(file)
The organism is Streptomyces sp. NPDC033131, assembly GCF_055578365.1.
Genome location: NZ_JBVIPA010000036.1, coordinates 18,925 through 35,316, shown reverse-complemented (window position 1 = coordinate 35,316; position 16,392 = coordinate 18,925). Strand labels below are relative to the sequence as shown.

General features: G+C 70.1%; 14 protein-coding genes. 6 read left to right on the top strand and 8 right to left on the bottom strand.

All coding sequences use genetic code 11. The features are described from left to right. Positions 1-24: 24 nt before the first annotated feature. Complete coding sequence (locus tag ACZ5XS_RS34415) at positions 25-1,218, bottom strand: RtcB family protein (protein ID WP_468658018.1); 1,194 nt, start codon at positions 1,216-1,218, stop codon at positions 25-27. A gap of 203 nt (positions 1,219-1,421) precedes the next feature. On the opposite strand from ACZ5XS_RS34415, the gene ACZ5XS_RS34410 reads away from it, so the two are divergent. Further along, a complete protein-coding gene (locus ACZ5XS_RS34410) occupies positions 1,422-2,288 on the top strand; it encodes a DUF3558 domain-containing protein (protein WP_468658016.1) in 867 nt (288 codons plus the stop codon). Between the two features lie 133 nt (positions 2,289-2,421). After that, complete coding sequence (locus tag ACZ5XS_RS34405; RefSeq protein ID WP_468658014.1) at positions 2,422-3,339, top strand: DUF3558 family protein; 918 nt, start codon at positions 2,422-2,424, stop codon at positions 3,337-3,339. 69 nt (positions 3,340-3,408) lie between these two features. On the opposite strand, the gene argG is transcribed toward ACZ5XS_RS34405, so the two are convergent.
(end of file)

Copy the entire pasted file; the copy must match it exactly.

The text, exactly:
The organism is Streptomyces sp. NPDC033131, assembly GCF_055578365.1.
Genome location: NZ_JBVIPA010000036.1, coordinates 18,925 through 35,316, shown reverse-complemented (window position 1 = coordinate 35,316; position 16,392 = coordinate 18,925). Strand labels below are relative to the sequence as shown.

General features: G+C 70.1%; 14 protein-coding genes. 6 read left to right on the top strand and 8 right to left on the bottom strand.

All coding sequences use genetic code 11. The features are described from left to right. Positions 1-24: 24 nt before the first annotated feature. Complete coding sequence (locus tag ACZ5XS_RS34415) at positions 25-1,218, bottom strand: RtcB family protein (protein ID WP_468658018.1); 1,194 nt, start codon at positions 1,216-1,218, stop codon at positions 25-27. A gap of 203 nt (positions 1,219-1,421) precedes the next feature. On the opposite strand from ACZ5XS_RS34415, the gene ACZ5XS_RS34410 reads away from it, so the two are divergent. Further along, a complete protein-coding gene (locus ACZ5XS_RS34410) occupies positions 1,422-2,288 on the top strand; it encodes a DUF3558 domain-containing protein (protein WP_468658016.1) in 867 nt (288 codons plus the stop codon). Between the two features lie 133 nt (positions 2,289-2,421). After that, complete coding sequence (locus tag ACZ5XS_RS34405; RefSeq protein ID WP_468658014.1) at positions 2,422-3,339, top strand: DUF3558 family protein; 918 nt, start codon at positions 2,422-2,424, stop codon at positions 3,337-3,339. 69 nt (positions 3,340-3,408) lie between these two features. On the opposite strand, the gene argG is transcribed toward ACZ5XS_RS34405, so the two are convergent.